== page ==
Here's why you shouldn't use your fingertips to buy groceries at Whole Foods
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If Amazon has its way, your hands may be the new credit cards.
Rumors are surfacing that the retail giant is testing a payment system that will let Whole Foods shoppers use their fingertips as payment.
According to the New York Post, the technology, called Orville, is currently being tested by Amazon employees at vending machines in New York. The system, which supposedly senses fingerprints without requiring a person to physically touch a scanner, could roll out as early as the next few months to a handful of stores.
Orville would reportedly speed up checkout times to under 300 milliseconds, as opposed to the three or four seconds it takes to swipe a credit card, a source told the New York Post. An Amazon spokesperson told the New York Post, “We don’t comment on rumors or speculation."
Last time I checked, this is a Whole Foods checkout line we're talking about, not the Olympic Swimming trials. Time is of the essence and we're all running around like crazy, sure, but something tells me we can all manage just a few more seconds.
Of course, this isn't the first time an idea of this kind has been realized. In fact, CLEAR is one of our favorite ways to beat the long lines at airport security. By enrolling in the program and authorizing biometric scanners to identify either your fingerprints or eyes, rather than wait for a TSA agent to inspect your ID, you can easily save minutes (if not hours) waiting in line.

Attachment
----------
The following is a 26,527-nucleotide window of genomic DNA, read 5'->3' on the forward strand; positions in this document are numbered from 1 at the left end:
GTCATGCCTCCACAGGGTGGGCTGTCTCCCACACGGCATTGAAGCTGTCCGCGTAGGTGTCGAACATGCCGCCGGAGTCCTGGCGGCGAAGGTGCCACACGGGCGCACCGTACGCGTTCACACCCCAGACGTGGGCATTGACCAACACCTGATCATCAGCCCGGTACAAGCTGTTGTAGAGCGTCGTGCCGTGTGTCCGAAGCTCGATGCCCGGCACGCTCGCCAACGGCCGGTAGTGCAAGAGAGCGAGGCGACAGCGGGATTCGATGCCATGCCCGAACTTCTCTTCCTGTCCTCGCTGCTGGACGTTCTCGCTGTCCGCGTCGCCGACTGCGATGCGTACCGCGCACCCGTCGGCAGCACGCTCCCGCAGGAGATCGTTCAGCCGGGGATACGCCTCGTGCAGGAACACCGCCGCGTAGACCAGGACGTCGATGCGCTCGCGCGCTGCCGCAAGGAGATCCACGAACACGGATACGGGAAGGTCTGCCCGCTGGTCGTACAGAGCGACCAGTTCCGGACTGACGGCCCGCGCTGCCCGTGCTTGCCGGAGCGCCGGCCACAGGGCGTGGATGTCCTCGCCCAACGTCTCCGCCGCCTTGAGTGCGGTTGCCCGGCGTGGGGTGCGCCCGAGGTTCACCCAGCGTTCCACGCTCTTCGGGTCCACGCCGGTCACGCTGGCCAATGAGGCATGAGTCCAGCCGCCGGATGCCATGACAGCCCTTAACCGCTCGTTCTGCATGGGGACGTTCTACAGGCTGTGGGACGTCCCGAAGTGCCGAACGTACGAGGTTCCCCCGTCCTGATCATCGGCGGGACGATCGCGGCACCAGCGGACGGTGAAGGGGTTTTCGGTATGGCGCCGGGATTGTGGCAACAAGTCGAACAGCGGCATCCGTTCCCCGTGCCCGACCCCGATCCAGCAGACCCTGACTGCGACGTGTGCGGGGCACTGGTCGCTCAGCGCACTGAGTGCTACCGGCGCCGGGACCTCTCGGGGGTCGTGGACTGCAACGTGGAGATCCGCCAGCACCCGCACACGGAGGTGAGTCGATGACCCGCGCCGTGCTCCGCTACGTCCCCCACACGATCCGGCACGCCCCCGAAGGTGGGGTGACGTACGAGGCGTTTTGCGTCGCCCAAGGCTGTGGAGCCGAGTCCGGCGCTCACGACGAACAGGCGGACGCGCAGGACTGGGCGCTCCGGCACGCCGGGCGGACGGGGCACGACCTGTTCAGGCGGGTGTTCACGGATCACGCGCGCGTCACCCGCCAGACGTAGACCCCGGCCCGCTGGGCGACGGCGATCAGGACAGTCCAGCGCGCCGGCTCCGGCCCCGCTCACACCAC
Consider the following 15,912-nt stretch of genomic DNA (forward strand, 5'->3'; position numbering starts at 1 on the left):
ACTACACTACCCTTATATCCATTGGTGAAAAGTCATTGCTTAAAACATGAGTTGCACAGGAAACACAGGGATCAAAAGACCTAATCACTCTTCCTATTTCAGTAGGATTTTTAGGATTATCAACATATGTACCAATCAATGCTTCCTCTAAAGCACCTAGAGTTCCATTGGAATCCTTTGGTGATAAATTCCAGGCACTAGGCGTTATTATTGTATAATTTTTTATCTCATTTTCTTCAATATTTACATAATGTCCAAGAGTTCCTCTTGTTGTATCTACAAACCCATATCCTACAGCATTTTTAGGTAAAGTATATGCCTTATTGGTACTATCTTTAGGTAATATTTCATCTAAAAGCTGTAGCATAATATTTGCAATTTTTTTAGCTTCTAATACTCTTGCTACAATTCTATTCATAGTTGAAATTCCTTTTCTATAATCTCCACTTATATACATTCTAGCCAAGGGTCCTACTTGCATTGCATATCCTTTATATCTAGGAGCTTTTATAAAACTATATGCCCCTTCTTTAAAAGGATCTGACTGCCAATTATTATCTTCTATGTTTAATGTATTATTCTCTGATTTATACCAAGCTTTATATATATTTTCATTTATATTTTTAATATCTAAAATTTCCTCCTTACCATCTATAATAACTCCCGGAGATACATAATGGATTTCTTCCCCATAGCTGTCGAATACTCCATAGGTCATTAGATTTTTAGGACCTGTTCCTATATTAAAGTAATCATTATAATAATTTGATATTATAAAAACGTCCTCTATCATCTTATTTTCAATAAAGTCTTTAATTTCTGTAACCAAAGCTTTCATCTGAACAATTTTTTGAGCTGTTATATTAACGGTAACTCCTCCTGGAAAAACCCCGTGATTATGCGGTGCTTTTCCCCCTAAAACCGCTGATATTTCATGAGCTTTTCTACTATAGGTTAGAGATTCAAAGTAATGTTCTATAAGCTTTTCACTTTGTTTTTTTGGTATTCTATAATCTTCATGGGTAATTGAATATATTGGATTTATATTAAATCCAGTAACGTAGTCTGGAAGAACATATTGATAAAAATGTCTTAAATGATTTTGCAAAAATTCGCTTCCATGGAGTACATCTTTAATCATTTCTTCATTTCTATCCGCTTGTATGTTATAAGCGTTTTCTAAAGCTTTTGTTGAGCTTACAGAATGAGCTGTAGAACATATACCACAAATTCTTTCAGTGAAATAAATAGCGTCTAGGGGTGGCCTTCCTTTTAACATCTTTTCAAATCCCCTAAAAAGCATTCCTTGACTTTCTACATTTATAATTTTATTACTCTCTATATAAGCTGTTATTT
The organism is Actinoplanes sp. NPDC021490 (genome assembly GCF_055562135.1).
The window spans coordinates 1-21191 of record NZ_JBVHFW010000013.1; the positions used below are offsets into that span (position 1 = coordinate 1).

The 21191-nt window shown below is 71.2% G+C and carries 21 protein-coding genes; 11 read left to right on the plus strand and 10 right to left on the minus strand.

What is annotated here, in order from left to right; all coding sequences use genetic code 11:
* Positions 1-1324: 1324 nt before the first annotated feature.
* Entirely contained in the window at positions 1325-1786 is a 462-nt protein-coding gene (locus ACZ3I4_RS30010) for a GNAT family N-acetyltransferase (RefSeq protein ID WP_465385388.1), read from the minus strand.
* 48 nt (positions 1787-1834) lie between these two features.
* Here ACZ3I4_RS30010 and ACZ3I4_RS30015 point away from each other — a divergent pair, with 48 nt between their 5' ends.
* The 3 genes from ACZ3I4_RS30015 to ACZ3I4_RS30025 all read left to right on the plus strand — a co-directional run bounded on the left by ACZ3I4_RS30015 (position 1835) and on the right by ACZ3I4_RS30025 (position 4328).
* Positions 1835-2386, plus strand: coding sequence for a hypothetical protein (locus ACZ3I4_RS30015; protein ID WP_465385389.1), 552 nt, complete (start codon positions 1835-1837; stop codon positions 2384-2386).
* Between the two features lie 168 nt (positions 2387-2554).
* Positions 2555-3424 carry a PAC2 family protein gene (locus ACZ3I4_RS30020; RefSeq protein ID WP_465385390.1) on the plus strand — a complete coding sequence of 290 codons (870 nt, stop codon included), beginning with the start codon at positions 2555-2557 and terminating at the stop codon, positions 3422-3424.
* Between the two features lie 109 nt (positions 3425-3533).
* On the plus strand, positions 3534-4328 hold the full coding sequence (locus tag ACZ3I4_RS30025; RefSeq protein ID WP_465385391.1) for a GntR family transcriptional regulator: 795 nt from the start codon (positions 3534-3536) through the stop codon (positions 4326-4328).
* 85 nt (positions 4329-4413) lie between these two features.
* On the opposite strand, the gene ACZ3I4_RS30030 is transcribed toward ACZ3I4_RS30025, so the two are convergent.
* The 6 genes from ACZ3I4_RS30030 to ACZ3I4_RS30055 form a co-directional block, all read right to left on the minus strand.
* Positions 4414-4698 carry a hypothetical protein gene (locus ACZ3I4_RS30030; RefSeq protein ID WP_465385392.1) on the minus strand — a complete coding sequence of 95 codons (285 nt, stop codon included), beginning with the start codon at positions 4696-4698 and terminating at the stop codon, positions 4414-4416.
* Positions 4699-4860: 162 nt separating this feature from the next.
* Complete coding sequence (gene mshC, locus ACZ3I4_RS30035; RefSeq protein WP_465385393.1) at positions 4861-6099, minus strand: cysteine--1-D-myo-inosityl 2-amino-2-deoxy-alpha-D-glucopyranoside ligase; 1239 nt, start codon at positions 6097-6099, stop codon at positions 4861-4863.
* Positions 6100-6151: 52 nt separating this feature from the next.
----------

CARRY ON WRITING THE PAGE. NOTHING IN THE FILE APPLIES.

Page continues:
I don't know about you, but not missing your flight or having extra time to relax at the airport lounge seems much higher on the list of priorities than getting home a minute earlier to store oat milk in the fridge.
Even if it's kind of silly, and we want to completely ignore the potential data risk, consumers should still think carefully about the credit card linked to their finger scan.
By not using a credit card that gets you bonus points on grocery purchases at US supermarkets, you're throwing money down the drain. So whether you're scanning your fingerprints or swiping a regular old piece of plastic (or metal) consider using The Amex EveryDay® Preferred Credit Card from American Express (3x points up to $6,000 per year at U.S. supermarkets, then 1x, plus a 50% bonus, when you use the card 30 times a month) or the American Express® Gold Card (4x points up to $25,000 per year at U.S. supermarkets; then 1x) the next time you're stocking up on produce. (The information for the Amex EveryDay Preferred card has been collected independently by The Points Guy. The card details on this page have not been reviewed or provided by the card issuer)
All the points you'll earn buying avocados will build up faster than you can say, "Where's the express checkout line?"